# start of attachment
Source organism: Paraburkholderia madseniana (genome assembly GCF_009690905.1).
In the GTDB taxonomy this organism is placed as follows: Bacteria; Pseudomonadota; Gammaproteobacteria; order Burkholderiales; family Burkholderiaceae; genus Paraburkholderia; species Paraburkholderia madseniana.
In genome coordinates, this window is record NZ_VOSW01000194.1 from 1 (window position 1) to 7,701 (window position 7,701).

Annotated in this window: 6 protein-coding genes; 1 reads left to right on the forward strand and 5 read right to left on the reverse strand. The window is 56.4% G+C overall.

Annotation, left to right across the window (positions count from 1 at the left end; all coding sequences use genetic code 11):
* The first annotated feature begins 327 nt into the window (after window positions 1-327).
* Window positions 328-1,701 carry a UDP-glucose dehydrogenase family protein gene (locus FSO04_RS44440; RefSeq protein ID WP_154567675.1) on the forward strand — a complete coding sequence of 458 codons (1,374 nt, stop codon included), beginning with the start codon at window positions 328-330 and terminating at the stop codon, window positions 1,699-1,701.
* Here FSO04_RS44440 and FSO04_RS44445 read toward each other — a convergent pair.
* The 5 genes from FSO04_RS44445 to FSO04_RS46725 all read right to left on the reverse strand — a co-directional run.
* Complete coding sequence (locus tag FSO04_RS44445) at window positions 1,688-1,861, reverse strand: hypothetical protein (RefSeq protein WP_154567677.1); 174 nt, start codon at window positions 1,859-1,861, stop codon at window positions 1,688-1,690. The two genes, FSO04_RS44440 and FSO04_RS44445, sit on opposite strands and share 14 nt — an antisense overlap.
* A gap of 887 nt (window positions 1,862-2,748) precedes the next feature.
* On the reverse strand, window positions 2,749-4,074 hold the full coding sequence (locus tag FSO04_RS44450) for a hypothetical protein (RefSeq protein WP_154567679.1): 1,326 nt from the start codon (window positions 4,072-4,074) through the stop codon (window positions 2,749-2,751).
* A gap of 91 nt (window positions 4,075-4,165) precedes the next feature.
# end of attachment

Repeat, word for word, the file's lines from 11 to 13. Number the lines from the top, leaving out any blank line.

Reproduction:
* A gap of 887 nt (window positions 1,862-2,748) precedes the next feature.
* On the reverse strand, window positions 2,749-4,074 hold the full coding sequence (locus tag FSO04_RS44450) for a hypothetical protein (RefSeq protein WP_154567679.1): 1,326 nt from the start codon (window positions 4,072-4,074) through the stop codon (window positions 2,749-2,751).
* A gap of 91 nt (window positions 4,075-4,165) precedes the next feature.